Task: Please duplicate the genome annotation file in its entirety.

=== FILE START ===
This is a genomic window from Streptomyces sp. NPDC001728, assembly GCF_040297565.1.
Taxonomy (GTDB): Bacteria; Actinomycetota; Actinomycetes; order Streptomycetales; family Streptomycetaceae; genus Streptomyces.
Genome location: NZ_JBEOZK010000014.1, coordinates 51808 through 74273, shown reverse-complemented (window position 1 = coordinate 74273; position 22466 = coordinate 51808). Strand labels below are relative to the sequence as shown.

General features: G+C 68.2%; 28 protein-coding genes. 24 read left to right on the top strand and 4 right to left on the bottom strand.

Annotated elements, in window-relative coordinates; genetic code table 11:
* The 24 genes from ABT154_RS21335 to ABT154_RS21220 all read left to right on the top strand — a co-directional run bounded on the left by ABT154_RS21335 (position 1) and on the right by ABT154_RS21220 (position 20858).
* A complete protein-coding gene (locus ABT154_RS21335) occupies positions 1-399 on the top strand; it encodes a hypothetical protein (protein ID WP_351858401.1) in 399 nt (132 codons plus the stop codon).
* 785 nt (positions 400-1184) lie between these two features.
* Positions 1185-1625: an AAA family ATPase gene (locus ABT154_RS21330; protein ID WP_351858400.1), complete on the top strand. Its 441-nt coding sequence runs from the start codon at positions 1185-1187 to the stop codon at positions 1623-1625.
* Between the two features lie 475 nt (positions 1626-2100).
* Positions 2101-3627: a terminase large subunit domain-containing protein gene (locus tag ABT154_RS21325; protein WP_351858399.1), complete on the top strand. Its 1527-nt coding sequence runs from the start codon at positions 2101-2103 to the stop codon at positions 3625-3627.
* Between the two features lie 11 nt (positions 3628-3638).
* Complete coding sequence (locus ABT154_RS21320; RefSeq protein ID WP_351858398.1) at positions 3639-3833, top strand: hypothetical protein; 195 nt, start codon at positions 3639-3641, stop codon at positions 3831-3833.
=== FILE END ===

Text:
This is a genomic window from Streptomyces sp. NPDC001728, assembly GCF_040297565.1.
Taxonomy (GTDB): Bacteria; Actinomycetota; Actinomycetes; order Streptomycetales; family Streptomycetaceae; genus Streptomyces.
Genome location: NZ_JBEOZK010000014.1, coordinates 51808 through 74273, shown reverse-complemented (window position 1 = coordinate 74273; position 22466 = coordinate 51808). Strand labels below are relative to the sequence as shown.

General features: G+C 68.2%; 28 protein-coding genes. 24 read left to right on the top strand and 4 right to left on the bottom strand.

Annotated elements, in window-relative coordinates; genetic code table 11:
* The 24 genes from ABT154_RS21335 to ABT154_RS21220 all read left to right on the top strand — a co-directional run bounded on the left by ABT154_RS21335 (position 1) and on the right by ABT154_RS21220 (position 20858).
* A complete protein-coding gene (locus ABT154_RS21335) occupies positions 1-399 on the top strand; it encodes a hypothetical protein (protein ID WP_351858401.1) in 399 nt (132 codons plus the stop codon).
* 785 nt (positions 400-1184) lie between these two features.
* Positions 1185-1625: an AAA family ATPase gene (locus ABT154_RS21330; protein ID WP_351858400.1), complete on the top strand. Its 441-nt coding sequence runs from the start codon at positions 1185-1187 to the stop codon at positions 1623-1625.
* Between the two features lie 475 nt (positions 1626-2100).
* Positions 2101-3627: a terminase large subunit domain-containing protein gene (locus tag ABT154_RS21325; protein WP_351858399.1), complete on the top strand. Its 1527-nt coding sequence runs from the start codon at positions 2101-2103 to the stop codon at positions 3625-3627.
* Between the two features lie 11 nt (positions 3628-3638).
* Complete coding sequence (locus ABT154_RS21320; RefSeq protein ID WP_351858398.1) at positions 3639-3833, top strand: hypothetical protein; 195 nt, start codon at positions 3639-3641, stop codon at positions 3831-3833.